The restoration of a historic building in the heart of Dubuque’s Millwork District could give the structure a second life.
Crews are working on the “core and shell” of the Rouse & Dean Foundry building, located at 990 Washington St. Often referred to as the Alamo building, the structure was built in the late 1800s and is believed to be one of the oldest — if not the oldest — structures in the Millwork District.
Restoration work is being conducted by Gronen, a Dubuque-based development business that has spearheaded the rehabilitation of multiple properties in the district. President John Gronen framed the restoration of the Rouse & Dean building as complicated but worthwhile.
“These are challenging projects, and there is a lot of work that this building needs,” he said. “It’s in a blighted condition, and it is right in the center of the Millwork District. Your options are either to take it down or repair it.”
Gronen said a tenant for the property has not been set and it remains unclear what kind of entity will occupy the structure.
He said he believes the work underway is a critical step toward generating more interest.
“It is important to improve the core and shell of the building, to get enough flesh on the bone that people can see what the possibilities are,” he said.
Crews started work in late 2020 and have restored masonry and removed paint from joists and beams. They recently carried out the most eye-catching component of the project thus far when they removed the south wall of the building.
Gronen said there used to be another building attached to Rouse & Dean’s south end. That adjoining structure later was removed, leaving the south wall exposed to outdoor elements it wasn’t built to withstand.
Gronen said workers are salvaging brick throughout the process. They ultimately will pour a foundation to rebuild the wall.
Another highly visible component of the project is yet to come.
Crews will reconstruct the rooftop monitor that once topped the structure. Rooftop monitors — raised structures that sit atop a roof — often feature large windows that allow light to filter in to the building below.
Such will be the case at the Rouse & Dean building, project manager Terri Droessler said.
“It will bring some light into the building itself,” she said.
Droessler framed restoration as a process requiring both precision and balance.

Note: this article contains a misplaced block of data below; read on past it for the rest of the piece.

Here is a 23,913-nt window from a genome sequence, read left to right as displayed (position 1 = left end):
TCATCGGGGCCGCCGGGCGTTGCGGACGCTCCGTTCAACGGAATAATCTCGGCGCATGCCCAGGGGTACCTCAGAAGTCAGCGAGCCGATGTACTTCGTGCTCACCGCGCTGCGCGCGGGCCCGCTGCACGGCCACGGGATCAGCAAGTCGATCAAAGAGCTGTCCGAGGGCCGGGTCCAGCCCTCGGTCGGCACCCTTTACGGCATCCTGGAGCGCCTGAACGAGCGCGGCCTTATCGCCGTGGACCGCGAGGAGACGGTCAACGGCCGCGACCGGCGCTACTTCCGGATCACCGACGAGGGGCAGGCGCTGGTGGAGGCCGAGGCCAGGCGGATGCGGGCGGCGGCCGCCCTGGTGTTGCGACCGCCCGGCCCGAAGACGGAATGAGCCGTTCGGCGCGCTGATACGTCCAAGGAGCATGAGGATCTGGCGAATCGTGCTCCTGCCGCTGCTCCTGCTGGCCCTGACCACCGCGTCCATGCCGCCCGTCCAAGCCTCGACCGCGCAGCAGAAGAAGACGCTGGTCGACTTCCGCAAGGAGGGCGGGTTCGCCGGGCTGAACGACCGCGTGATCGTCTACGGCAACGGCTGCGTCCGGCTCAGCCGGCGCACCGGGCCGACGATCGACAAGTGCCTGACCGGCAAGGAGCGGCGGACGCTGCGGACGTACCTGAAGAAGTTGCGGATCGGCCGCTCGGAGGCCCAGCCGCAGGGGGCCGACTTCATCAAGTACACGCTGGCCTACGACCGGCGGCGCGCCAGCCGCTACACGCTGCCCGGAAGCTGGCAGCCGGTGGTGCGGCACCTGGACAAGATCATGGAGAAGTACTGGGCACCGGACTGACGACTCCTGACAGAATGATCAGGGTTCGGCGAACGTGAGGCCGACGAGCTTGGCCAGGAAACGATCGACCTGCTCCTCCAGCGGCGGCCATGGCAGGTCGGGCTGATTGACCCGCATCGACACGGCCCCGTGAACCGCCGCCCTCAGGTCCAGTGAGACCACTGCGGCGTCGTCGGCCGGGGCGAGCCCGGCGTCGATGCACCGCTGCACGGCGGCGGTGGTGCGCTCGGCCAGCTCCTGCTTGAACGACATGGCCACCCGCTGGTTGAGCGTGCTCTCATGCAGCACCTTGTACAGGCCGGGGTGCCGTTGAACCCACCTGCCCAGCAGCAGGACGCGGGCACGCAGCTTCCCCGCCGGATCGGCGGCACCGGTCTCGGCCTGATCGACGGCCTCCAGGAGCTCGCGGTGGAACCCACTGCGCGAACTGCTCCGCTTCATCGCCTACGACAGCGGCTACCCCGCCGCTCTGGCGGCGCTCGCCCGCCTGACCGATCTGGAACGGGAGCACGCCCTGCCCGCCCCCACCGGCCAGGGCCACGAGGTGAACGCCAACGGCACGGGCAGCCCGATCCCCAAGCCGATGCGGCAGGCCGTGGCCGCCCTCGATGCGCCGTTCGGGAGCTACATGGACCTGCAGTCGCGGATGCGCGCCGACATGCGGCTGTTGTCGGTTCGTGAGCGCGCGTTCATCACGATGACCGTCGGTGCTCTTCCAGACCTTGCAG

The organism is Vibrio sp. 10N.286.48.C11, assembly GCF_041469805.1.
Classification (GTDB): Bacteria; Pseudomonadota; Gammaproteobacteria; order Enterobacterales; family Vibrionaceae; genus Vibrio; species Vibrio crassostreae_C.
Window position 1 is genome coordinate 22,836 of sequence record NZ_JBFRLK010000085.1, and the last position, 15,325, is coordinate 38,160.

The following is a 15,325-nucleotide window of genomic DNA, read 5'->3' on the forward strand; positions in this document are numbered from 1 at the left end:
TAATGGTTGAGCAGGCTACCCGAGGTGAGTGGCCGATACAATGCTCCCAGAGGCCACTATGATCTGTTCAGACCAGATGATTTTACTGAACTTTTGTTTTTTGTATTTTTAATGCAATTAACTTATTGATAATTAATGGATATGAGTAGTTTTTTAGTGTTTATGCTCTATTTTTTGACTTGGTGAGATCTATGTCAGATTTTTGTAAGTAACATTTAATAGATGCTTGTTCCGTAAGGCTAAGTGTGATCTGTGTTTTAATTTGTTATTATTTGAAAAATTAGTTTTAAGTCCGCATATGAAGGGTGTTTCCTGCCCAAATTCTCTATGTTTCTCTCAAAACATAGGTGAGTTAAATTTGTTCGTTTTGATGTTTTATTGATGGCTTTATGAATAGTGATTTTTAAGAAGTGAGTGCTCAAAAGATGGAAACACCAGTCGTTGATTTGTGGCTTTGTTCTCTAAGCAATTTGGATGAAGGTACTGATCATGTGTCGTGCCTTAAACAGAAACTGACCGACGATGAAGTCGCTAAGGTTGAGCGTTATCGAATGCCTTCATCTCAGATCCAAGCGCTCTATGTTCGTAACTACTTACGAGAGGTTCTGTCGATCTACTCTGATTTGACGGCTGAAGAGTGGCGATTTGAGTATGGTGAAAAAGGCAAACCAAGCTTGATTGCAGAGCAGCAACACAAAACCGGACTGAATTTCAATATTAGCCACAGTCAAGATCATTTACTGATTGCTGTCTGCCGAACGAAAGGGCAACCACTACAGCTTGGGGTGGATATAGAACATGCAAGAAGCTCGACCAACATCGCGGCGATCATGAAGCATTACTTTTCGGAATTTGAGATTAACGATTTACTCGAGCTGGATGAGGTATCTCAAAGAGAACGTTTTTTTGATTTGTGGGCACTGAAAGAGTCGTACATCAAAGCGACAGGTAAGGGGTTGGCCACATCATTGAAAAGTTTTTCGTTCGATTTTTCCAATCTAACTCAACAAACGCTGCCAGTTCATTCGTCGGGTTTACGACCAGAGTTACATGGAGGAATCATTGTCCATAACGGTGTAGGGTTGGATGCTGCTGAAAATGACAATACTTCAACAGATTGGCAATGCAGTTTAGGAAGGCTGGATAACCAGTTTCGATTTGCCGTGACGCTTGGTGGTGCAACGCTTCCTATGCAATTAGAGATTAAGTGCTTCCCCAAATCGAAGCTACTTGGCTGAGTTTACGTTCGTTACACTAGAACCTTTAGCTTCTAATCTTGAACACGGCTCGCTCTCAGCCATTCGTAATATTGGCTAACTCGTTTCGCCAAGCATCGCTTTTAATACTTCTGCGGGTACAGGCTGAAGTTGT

“You are making sure the historical components (of the building) are still structurally sound and then adding new components to it — and doing it in a way that keeps the integrity of the aesthetics and the historical elements of the building intact as much as we can,” she said.
She said it is exciting to work on a property that has played an important role in the Millwork District and “pays homage” to what was in the neighborhood. The Rouse & Dean building formerly housed a foundry.
She also noted that the property stands out aesthetically, offering a different look in a neighborhood where many restoration projects have focused on massive, multi-story warehouse buildings.
“This will add another component to that whole area,” she said. “It stands out and has a different architecture than other buildings (in the neighborhood). It has a life of its own.”
A new chapter in that life could be around the corner.
Gronen said the core and shell work will be completed by this time next year, an accomplishment that could result in more interest from a potential occupant. He said the company was receiving strong interest prior to the spring of 2020, but that waned due to the COVID-19 pandemic.
In late 2019, when Iowa economic officials approved a tax credit supporting the building’s restoration, state documents indicated that the building “is envisioned as a new restaurant/bar that is a lively, year-round focal point and gathering space.”
Officials with Gronen acknowledge that a bar or restaurant remains a strong possibility but indicated other options remain.
“I could see it being used as a private office, or a restaurant, or an event center,” Droessler said. “The possibilities are endless.”
Gronen noted that state and federal historic tax credits, a Main Street Iowa grant, a city façade grant and a grayfield tax credit all have eased the financial burden of the restoration. While those things help, Gronen said there is still a “significant investment” his company must make in the project.
Gronen emphasized that he is pleased to see the project moving forward — and happy about the message that sends.
“We hope this demonstrates these buildings sometimes need serious work,” he said. “There are challenges and issues, but they can be addressed.”